Create an Azure Vulnerable Lab: Part #1 – Anonymous Blob Access

This article is part of a blog series where I explain common Azure vulnerabilities, how to create a lab such that it reproduces the issues, and how to exploit it. To follow this tutorial, you’ll need an Azure account and Azure CLI tool installed on your machine both of which you can get for free.

1. Anonymous Blob Access

“Storage Accounts” is the service provided by Azure to store data in the cloud. A storage account can used to store

  • Blobs
  • File shares
  • Tables
  • Queues
  • VM disks

For this tutorial, we will focus on the Blobs section. Blobs are stored within a container, and we can have multiple containers within a storage account. When we create a container, Azure will ask on the permissions that we grant for public access. We can chose between:

  • Private Access – no anonymous access is allowed
  • Blob Access – we can access the blobs anonymously, as long as we know the full URL (container name + blob name)
  • Container Access – we can access the blobs anonymously, as long we know the container name (directory listing is enabled, and we can see all the files stored inside the container)

As you might have guessed, granting Container Access permission can be easily abused to download all the files stored within the container without any permissions as the only things required to be known are the storage account name and the container name, both of which can be enumerated with wordlists.

2. Creating a vulnerable storage account

First, let’s use the az cli to login:

az login

To create a vulnerable storage account, we need to create a “Resource Group”. A resource group is a way to keep together different services such as Production, Development, Testing, etc.

az group create --name $resourceGroupName --location $location

Once we have the resource group, we will need to:

  1. Create a Storage Account inside that Resource Group
  2. Create a Container inside the Storage Account
  3. Make the Container “vulnerable” (a.k.a allow anonymous access of blob + directory listing)
  4. Upload “sensitive” files to publicly accessible blob

To create a storage account, we use the “az storage account create” command. For the moment, what’s important is that the resource group name matches the name of the Resource Group we created earlier:

az storage account create --resource-group $resourceGroupName --name $blobStorageAccName --location $location --sku $storageAccType --access-tier Cool

To create a Container, we use the “az storage container create” utility:

az storage container create --name $containerName --public-access container --account-name $blobStorageAccName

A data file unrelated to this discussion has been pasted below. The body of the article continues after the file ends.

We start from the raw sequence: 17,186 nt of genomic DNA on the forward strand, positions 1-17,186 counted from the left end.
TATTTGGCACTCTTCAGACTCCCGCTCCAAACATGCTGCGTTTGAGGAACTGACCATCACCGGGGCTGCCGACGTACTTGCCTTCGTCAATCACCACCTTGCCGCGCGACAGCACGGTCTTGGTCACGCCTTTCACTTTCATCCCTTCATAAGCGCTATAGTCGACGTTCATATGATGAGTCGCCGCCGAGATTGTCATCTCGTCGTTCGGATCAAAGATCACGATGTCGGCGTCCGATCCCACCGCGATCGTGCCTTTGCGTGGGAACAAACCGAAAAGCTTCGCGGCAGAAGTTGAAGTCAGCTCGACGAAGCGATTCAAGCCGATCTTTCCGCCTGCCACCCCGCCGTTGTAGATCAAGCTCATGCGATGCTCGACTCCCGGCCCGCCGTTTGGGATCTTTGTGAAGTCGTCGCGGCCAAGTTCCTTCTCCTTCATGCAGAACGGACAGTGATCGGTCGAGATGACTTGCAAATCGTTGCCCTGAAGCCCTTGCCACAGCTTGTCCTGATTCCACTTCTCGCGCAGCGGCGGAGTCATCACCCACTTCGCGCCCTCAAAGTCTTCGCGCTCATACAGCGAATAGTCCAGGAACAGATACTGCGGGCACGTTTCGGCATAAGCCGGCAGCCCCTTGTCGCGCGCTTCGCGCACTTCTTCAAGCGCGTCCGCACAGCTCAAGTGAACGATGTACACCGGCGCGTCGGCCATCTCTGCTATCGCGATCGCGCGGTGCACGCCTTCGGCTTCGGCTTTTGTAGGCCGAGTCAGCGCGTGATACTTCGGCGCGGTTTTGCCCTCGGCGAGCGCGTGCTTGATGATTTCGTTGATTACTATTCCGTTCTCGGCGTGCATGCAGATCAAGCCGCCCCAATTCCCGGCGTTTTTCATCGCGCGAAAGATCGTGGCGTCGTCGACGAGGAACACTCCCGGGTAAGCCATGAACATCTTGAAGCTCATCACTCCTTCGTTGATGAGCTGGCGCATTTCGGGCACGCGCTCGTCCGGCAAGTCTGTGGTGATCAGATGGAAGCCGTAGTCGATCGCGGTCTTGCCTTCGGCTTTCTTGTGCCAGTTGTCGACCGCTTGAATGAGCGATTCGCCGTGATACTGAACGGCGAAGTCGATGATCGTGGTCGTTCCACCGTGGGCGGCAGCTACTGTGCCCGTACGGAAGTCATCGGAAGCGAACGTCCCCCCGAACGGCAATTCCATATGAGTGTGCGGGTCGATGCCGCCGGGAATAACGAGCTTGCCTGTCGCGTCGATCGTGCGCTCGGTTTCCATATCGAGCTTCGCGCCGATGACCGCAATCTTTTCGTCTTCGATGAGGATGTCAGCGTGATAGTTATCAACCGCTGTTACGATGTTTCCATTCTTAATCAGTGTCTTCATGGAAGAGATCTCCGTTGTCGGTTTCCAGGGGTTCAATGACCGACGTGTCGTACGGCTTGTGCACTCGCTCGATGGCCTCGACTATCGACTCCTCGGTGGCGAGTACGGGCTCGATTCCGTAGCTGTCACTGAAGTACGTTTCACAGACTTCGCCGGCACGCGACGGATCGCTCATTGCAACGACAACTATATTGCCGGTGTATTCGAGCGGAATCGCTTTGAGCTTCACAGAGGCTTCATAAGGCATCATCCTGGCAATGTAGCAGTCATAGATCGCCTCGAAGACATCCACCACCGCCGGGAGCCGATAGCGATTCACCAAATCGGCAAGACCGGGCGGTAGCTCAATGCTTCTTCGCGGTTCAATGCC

Lastly, create a folder locally on your machine, and a “flag.txt” file inside it. This will be the blob that we will upload to Azure for anonymous public access. To upload the blob, we use the “az storage blob upload” command:

az storage blob upload  --account-name $blobStorageAccName --container-name $containerName --file ".\flags\flag.txt" --name "flag.txt"

Now, to make things easier to deploy/re-deploy/configure/destroy, let’s save all these variables value before running the script and put everything together:

$resourceGroupName = "0xpwnlab"
$blobStorageAccName = "0xpwnstorageacc"
$location = "West Europe"
$storageAccType = "Standard_LRS"
$containerName = "public"

function Init {
    az login
    az group delete --name $resourceGroupName --yes
    az group create --name $resourceGroupName --location $location

function Create-PublicBlobChallenge  {
    ##Create storage account
    az storage account create --resource-group $resourceGroupName --name $blobStorageAccName --location $location --sku $storageAccType --access-tier Cool

    ##Create container 
    az storage container create --name $containerName --public-access container --account-name $blobStorageAccName

    ##Upload blob flag
    az storage blob upload  --account-name $blobStorageAccName --container-name $containerName --file ".\flags\flag.txt" --name "flag.txt"


The init function will ensure we are logged in before starting to deploy. Your directory structure would look like this:


3. Exploiting Anonymous Blob Access

Now, there are thousands of articles explaining how this can be abused and how to search for insecure storage in Azure, but to make things easier I’ll do a TL:DR. One of the easiest way is to use MicroBurst, provide the storage account name to search for, and it’ll check if the containers exists based on a wordlist saved in the Misc/permutations.txt:

PS > import-module .\MicroBurst.psm1
PS> Invoke-EnumerateAzureBlobs -Base 0xpwnstorageacc
Found Storage Account -
Found Container -
Public File Available:

Alternatively add ?restype=container&comp=list after the container name:

<EnumerationResults ContainerName="">
<Last-Modified>Sat, 05 Mar 2022 18:02:14 GMT</Last-Modified>

6 thoughts on “Create an Azure Vulnerable Lab: Part #1 – Anonymous Blob Access

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